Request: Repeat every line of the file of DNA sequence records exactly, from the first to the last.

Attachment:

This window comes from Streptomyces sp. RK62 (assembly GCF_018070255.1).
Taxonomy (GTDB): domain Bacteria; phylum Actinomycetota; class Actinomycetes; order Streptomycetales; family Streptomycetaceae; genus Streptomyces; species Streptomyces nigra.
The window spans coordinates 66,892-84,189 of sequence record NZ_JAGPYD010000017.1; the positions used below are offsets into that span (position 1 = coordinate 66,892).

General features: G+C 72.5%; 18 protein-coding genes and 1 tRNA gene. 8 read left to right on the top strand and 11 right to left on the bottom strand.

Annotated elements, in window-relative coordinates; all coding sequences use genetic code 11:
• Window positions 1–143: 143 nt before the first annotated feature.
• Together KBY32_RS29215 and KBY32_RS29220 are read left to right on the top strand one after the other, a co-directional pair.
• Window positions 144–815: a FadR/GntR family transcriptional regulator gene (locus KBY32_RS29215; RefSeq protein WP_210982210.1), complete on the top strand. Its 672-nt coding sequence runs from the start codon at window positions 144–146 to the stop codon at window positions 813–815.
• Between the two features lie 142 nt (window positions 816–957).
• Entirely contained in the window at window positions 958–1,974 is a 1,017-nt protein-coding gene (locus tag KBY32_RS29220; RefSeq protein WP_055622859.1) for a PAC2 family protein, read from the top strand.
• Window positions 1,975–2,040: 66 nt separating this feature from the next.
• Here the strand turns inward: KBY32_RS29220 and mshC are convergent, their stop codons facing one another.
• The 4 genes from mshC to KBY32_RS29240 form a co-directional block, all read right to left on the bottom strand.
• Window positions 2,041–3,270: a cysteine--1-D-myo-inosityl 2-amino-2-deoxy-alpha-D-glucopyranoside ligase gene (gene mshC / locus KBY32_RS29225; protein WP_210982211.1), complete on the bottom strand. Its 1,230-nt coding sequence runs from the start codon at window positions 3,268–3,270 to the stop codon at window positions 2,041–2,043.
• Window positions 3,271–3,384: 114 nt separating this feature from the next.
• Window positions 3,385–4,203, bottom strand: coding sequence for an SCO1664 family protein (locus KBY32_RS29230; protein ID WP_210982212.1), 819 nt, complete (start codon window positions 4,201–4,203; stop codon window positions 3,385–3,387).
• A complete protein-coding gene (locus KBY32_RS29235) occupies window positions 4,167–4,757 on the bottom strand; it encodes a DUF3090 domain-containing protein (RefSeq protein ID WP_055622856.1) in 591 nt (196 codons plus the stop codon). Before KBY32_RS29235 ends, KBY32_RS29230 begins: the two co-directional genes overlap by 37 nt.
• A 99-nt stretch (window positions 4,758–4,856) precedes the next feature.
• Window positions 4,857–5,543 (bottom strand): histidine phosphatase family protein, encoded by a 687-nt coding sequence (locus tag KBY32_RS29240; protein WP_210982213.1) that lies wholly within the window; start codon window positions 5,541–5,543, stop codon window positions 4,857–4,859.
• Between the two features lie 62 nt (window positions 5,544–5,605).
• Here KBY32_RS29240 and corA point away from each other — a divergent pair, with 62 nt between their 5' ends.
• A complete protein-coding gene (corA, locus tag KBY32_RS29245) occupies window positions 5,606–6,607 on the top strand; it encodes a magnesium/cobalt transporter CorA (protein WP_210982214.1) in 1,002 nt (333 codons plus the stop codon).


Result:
This window comes from Streptomyces sp. RK62 (assembly GCF_018070255.1).
Taxonomy (GTDB): domain Bacteria; phylum Actinomycetota; class Actinomycetes; order Streptomycetales; family Streptomycetaceae; genus Streptomyces; species Streptomyces nigra.
The window spans coordinates 66,892-84,189 of sequence record NZ_JAGPYD010000017.1; the positions used below are offsets into that span (position 1 = coordinate 66,892).

General features: G+C 72.5%; 18 protein-coding genes and 1 tRNA gene. 8 read left to right on the top strand and 11 right to left on the bottom strand.

Annotated elements, in window-relative coordinates; all coding sequences use genetic code 11:
• Window positions 1–143: 143 nt before the first annotated feature.
• Together KBY32_RS29215 and KBY32_RS29220 are read left to right on the top strand one after the other, a co-directional pair.
• Window positions 144–815: a FadR/GntR family transcriptional regulator gene (locus KBY32_RS29215; RefSeq protein WP_210982210.1), complete on the top strand. Its 672-nt coding sequence runs from the start codon at window positions 144–146 to the stop codon at window positions 813–815.
• Between the two features lie 142 nt (window positions 816–957).
• Entirely contained in the window at window positions 958–1,974 is a 1,017-nt protein-coding gene (locus tag KBY32_RS29220; RefSeq protein WP_055622859.1) for a PAC2 family protein, read from the top strand.
• Window positions 1,975–2,040: 66 nt separating this feature from the next.
• Here the strand turns inward: KBY32_RS29220 and mshC are convergent, their stop codons facing one another.
• The 4 genes from mshC to KBY32_RS29240 form a co-directional block, all read right to left on the bottom strand.
• Window positions 2,041–3,270: a cysteine--1-D-myo-inosityl 2-amino-2-deoxy-alpha-D-glucopyranoside ligase gene (gene mshC / locus KBY32_RS29225; protein WP_210982211.1), complete on the bottom strand. Its 1,230-nt coding sequence runs from the start codon at window positions 3,268–3,270 to the stop codon at window positions 2,041–2,043.
• Window positions 3,271–3,384: 114 nt separating this feature from the next.
• Window positions 3,385–4,203, bottom strand: coding sequence for an SCO1664 family protein (locus KBY32_RS29230; protein ID WP_210982212.1), 819 nt, complete (start codon window positions 4,201–4,203; stop codon window positions 3,385–3,387).
• A complete protein-coding gene (locus KBY32_RS29235) occupies window positions 4,167–4,757 on the bottom strand; it encodes a DUF3090 domain-containing protein (RefSeq protein ID WP_055622856.1) in 591 nt (196 codons plus the stop codon). Before KBY32_RS29235 ends, KBY32_RS29230 begins: the two co-directional genes overlap by 37 nt.
• A 99-nt stretch (window positions 4,758–4,856) precedes the next feature.
• Window positions 4,857–5,543 (bottom strand): histidine phosphatase family protein, encoded by a 687-nt coding sequence (locus tag KBY32_RS29240; protein WP_210982213.1) that lies wholly within the window; start codon window positions 5,541–5,543, stop codon window positions 4,857–4,859.
• Between the two features lie 62 nt (window positions 5,544–5,605).
• Here KBY32_RS29240 and corA point away from each other — a divergent pair, with 62 nt between their 5' ends.
• A complete protein-coding gene (corA, locus tag KBY32_RS29245) occupies window positions 5,606–6,607 on the top strand; it encodes a magnesium/cobalt transporter CorA (protein WP_210982214.1) in 1,002 nt (333 codons plus the stop codon).